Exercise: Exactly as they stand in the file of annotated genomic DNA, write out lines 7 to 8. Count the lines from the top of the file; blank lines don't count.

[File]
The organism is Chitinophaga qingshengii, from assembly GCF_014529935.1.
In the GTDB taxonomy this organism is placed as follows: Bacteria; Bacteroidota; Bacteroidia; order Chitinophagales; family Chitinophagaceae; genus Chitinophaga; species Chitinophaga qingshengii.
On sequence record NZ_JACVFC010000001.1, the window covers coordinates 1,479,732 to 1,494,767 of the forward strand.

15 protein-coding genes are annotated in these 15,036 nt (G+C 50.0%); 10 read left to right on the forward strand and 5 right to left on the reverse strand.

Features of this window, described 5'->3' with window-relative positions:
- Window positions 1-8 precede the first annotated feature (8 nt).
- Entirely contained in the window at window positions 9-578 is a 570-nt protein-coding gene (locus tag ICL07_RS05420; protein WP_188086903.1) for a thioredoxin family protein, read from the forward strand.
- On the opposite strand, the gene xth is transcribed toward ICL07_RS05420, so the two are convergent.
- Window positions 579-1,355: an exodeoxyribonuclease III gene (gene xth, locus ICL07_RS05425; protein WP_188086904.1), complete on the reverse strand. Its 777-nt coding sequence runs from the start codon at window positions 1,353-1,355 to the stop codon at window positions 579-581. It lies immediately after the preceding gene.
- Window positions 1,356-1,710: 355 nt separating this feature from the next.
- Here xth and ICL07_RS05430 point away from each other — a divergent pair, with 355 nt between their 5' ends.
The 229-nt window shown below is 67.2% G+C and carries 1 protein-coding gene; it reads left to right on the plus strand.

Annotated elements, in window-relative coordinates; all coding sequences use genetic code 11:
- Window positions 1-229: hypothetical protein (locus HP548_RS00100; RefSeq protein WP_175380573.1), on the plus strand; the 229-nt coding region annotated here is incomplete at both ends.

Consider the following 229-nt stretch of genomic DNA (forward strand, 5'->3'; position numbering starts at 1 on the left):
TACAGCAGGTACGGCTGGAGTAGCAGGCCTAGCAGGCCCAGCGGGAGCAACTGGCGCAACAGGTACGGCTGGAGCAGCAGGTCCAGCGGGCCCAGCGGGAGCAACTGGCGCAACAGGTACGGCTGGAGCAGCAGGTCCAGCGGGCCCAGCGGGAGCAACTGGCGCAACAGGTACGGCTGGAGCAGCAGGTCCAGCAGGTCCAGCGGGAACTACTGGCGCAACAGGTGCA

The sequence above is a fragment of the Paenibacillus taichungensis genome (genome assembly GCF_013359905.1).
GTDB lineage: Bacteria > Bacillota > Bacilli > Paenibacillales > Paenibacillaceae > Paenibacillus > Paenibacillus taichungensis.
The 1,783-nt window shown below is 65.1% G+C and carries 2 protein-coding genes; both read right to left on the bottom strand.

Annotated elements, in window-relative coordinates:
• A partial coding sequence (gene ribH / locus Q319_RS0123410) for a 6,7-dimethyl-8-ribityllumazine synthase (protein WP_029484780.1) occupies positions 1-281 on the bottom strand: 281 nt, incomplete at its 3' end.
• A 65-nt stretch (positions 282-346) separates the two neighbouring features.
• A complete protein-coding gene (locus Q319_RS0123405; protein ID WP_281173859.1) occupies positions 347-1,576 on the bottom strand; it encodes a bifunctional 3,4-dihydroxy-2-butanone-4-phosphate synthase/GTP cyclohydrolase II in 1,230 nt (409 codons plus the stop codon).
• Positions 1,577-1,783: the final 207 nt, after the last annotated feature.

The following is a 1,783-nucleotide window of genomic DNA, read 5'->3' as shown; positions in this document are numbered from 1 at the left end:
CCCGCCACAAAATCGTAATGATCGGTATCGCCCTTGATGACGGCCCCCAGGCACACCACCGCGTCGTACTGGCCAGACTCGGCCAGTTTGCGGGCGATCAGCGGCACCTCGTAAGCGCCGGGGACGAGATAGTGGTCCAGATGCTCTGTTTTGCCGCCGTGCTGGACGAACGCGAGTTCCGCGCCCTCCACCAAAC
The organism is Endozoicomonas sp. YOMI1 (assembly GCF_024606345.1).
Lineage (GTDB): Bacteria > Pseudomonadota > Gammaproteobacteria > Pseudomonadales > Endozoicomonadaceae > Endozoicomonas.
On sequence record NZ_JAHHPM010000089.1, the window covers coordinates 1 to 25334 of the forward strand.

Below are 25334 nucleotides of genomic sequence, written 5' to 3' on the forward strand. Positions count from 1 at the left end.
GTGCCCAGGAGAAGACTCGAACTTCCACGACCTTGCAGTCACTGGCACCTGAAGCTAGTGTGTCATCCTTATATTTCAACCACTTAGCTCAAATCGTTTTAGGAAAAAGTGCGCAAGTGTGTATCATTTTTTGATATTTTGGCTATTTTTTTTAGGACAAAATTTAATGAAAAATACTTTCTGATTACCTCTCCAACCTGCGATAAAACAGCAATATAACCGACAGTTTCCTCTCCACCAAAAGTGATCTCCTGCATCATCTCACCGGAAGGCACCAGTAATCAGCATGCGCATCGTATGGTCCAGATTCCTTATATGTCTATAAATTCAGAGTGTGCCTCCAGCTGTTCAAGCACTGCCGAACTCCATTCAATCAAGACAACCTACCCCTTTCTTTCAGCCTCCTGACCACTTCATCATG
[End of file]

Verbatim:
- Entirely contained in the window at window positions 9-578 is a 570-nt protein-coding gene (locus tag ICL07_RS05420; protein WP_188086903.1) for a thioredoxin family protein, read from the forward strand.
- On the opposite strand, the gene xth is transcribed toward ICL07_RS05420, so the two are convergent.